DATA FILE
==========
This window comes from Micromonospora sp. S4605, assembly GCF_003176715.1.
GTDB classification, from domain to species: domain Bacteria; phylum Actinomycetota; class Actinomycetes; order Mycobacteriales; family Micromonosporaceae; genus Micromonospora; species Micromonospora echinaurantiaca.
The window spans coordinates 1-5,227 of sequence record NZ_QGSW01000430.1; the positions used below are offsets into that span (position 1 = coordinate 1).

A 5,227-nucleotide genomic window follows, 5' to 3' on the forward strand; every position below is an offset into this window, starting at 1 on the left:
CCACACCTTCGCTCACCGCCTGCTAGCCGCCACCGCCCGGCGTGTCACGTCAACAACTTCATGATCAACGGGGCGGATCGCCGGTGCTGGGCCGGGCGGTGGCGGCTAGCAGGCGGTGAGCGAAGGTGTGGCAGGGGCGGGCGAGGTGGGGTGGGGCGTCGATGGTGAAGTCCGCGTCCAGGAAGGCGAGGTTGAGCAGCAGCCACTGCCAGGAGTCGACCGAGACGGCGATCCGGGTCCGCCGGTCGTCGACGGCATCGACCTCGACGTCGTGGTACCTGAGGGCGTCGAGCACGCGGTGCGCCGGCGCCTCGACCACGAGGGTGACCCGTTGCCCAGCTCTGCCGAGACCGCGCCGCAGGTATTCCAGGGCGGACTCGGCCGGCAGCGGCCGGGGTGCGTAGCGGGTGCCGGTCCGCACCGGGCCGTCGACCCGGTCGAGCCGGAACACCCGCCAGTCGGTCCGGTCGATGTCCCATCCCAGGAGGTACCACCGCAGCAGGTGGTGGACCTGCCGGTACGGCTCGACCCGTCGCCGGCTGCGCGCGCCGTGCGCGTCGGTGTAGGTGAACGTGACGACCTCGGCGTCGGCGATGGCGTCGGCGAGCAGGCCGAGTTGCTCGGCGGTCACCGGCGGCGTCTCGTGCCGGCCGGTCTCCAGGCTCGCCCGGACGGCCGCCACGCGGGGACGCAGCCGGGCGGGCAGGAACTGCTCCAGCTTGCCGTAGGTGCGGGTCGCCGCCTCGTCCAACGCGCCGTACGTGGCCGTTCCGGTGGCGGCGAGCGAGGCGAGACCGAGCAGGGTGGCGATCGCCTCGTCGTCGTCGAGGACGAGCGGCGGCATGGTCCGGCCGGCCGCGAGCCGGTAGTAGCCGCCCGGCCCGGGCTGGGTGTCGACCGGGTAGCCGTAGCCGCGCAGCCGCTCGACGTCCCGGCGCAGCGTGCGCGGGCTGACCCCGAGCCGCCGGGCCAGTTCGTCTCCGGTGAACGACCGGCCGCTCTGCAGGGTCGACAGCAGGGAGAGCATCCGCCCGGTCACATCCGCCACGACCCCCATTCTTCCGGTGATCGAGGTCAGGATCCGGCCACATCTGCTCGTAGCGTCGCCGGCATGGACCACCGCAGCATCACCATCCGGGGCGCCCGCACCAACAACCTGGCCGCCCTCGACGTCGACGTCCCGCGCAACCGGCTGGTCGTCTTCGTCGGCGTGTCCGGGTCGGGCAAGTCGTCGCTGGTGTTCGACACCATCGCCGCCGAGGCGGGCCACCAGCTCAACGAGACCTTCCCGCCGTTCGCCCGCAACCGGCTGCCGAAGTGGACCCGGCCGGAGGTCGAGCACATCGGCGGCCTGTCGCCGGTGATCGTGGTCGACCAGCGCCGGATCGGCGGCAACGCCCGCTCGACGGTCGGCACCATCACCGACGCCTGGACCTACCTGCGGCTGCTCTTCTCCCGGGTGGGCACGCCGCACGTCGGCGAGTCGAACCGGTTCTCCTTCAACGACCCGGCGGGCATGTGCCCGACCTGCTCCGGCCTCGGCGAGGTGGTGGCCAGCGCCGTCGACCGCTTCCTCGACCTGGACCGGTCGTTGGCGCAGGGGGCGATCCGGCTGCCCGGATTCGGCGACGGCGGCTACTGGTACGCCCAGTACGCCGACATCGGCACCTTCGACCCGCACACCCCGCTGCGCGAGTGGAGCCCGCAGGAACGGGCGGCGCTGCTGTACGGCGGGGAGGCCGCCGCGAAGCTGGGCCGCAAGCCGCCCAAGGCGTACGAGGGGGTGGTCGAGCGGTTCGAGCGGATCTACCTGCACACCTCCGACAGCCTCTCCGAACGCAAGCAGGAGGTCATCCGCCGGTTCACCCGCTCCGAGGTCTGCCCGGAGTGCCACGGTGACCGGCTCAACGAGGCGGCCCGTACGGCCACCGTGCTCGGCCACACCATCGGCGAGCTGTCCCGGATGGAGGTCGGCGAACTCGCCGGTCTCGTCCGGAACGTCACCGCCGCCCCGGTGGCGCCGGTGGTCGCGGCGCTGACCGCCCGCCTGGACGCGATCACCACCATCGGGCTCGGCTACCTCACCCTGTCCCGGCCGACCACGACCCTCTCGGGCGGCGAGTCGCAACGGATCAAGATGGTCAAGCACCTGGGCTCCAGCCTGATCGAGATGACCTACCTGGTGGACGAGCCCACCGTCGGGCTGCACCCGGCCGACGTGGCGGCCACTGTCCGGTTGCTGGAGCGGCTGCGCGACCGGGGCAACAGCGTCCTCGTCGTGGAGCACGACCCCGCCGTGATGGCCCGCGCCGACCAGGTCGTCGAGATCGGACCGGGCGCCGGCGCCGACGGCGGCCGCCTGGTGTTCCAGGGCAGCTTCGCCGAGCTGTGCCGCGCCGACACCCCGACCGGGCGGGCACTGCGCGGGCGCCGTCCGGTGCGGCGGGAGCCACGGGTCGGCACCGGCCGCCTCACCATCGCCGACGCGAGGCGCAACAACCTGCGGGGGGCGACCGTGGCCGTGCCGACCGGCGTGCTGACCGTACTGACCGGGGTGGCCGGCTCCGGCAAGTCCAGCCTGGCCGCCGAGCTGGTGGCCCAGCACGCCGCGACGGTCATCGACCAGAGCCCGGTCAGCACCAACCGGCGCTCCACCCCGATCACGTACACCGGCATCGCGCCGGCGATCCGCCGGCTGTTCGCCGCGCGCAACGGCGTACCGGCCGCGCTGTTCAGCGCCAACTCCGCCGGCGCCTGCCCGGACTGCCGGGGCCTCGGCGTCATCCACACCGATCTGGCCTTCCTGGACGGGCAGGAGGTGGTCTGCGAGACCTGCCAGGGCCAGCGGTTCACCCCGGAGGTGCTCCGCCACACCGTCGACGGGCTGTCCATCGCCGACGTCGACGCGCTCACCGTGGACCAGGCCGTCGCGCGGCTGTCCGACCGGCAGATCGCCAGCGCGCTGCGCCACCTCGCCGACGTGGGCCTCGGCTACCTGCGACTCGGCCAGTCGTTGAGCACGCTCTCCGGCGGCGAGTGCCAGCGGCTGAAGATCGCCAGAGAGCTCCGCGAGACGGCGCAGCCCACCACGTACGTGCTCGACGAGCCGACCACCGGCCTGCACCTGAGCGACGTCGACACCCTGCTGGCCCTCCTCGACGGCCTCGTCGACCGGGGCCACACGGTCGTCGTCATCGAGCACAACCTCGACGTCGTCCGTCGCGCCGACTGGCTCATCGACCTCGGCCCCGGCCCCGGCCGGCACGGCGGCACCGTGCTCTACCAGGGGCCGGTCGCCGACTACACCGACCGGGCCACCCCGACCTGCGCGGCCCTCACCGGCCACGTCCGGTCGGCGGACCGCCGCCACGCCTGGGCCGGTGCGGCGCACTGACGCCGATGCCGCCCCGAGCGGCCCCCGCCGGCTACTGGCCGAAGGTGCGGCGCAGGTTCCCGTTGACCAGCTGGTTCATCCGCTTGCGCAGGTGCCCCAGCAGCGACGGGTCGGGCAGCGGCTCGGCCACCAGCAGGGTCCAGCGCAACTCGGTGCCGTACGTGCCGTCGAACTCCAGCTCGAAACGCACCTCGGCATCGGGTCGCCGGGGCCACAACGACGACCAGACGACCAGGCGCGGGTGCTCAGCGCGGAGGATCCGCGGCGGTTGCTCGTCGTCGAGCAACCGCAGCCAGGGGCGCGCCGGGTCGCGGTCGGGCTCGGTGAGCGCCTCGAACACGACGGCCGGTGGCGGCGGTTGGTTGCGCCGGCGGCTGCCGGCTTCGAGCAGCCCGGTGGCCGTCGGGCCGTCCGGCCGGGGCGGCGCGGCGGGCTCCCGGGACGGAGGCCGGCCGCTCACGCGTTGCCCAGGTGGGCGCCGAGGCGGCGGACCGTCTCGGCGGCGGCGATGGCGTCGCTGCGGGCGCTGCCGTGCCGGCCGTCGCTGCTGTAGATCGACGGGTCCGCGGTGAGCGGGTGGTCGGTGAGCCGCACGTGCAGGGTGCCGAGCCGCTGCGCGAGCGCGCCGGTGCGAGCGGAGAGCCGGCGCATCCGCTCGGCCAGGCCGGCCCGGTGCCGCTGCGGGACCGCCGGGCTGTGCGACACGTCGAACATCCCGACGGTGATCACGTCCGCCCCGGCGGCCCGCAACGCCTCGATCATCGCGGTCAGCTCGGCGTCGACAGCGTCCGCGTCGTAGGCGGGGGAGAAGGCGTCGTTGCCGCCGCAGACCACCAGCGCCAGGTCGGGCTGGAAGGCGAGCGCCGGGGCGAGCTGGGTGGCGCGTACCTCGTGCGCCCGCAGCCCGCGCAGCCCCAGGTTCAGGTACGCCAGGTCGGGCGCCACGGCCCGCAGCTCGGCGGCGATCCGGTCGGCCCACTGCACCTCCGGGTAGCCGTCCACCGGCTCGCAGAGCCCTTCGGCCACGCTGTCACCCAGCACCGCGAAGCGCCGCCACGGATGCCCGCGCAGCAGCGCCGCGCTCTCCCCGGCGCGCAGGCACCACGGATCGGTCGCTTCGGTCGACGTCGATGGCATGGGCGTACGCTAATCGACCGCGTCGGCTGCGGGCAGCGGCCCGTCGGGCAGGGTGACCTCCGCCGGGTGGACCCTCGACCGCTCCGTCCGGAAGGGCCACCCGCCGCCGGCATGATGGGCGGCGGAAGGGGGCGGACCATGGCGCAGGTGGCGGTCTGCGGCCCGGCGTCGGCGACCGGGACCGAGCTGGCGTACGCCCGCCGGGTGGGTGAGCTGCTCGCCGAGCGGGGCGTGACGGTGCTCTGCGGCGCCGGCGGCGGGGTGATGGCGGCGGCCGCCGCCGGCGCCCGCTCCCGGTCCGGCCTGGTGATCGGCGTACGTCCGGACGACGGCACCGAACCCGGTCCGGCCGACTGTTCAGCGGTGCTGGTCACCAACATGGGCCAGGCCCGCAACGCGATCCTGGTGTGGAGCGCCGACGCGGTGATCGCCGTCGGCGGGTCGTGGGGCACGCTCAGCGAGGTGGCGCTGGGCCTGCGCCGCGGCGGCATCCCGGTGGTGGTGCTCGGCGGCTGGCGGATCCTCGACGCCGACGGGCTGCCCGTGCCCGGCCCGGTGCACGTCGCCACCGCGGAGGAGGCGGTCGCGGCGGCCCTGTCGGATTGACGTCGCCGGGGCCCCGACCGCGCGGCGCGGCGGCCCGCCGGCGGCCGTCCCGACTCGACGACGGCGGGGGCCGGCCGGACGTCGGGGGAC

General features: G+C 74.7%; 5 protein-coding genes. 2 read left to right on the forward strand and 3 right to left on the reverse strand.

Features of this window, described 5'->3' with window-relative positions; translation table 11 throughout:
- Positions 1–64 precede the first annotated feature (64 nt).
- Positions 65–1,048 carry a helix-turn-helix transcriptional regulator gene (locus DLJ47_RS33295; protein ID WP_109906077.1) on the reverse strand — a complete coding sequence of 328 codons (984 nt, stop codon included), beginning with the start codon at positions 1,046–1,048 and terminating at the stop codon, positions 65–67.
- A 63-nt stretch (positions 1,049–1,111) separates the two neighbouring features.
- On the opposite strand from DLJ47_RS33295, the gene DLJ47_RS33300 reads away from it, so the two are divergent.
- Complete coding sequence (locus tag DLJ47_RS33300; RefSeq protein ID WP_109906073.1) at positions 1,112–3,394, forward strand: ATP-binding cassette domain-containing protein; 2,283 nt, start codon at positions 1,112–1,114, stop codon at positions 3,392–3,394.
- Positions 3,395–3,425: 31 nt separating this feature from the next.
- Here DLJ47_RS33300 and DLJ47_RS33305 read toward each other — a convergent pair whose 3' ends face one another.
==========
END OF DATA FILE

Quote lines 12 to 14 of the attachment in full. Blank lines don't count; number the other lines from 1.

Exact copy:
- Complete coding sequence (locus tag DLJ47_RS33300; RefSeq protein ID WP_109906073.1) at positions 1,112–3,394, forward strand: ATP-binding cassette domain-containing protein; 2,283 nt, start codon at positions 1,112–1,114, stop codon at positions 3,392–3,394.
- Positions 3,395–3,425: 31 nt separating this feature from the next.
- Here DLJ47_RS33300 and DLJ47_RS33305 read toward each other — a convergent pair whose 3' ends face one another.